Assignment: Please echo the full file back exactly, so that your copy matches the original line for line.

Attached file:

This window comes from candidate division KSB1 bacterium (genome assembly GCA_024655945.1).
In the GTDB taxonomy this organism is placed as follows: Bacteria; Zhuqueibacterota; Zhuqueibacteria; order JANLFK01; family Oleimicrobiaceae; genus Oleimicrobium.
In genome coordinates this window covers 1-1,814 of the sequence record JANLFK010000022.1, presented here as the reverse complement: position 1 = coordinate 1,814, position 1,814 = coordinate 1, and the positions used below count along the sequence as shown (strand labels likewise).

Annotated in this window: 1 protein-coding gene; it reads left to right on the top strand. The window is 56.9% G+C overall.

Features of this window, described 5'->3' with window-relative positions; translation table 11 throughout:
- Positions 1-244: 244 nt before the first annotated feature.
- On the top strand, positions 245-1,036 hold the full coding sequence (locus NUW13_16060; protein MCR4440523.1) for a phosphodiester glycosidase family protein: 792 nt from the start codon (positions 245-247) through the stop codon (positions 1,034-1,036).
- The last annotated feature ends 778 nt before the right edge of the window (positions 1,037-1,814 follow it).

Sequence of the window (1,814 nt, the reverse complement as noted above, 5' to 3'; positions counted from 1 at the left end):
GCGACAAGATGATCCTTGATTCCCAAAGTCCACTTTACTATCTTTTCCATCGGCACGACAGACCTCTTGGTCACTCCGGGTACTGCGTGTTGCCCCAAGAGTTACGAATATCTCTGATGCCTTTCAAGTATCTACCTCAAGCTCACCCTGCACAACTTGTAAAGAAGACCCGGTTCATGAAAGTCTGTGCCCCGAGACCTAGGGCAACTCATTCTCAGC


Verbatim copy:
This window comes from candidate division KSB1 bacterium (genome assembly GCA_024655945.1).
In the GTDB taxonomy this organism is placed as follows: Bacteria; Zhuqueibacterota; Zhuqueibacteria; order JANLFK01; family Oleimicrobiaceae; genus Oleimicrobium.
In genome coordinates this window covers 1-1,814 of the sequence record JANLFK010000022.1, presented here as the reverse complement: position 1 = coordinate 1,814, position 1,814 = coordinate 1, and the positions used below count along the sequence as shown (strand labels likewise).

Annotated in this window: 1 protein-coding gene; it reads left to right on the top strand. The window is 56.9% G+C overall.

Features of this window, described 5'->3' with window-relative positions; translation table 11 throughout:
- Positions 1-244: 244 nt before the first annotated feature.
- On the top strand, positions 245-1,036 hold the full coding sequence (locus NUW13_16060; protein MCR4440523.1) for a phosphodiester glycosidase family protein: 792 nt from the start codon (positions 245-247) through the stop codon (positions 1,034-1,036).
- The last annotated feature ends 778 nt before the right edge of the window (positions 1,037-1,814 follow it).

Sequence of the window (1,814 nt, the reverse complement as noted above, 5' to 3'; positions counted from 1 at the left end):
GCGACAAGATGATCCTTGATTCCCAAAGTCCACTTTACTATCTTTTCCATCGGCACGACAGACCTCTTGGTCACTCCGGGTACTGCGTGTTGCCCCAAGAGTTACGAATATCTCTGATGCCTTTCAAGTATCTACCTCAAGCTCACCCTGCACAACTTGTAAAGAAGACCCGGTTCATGAAAGTCTGTGCCCCGAGACCTAGGGCAACTCATTCTCAGC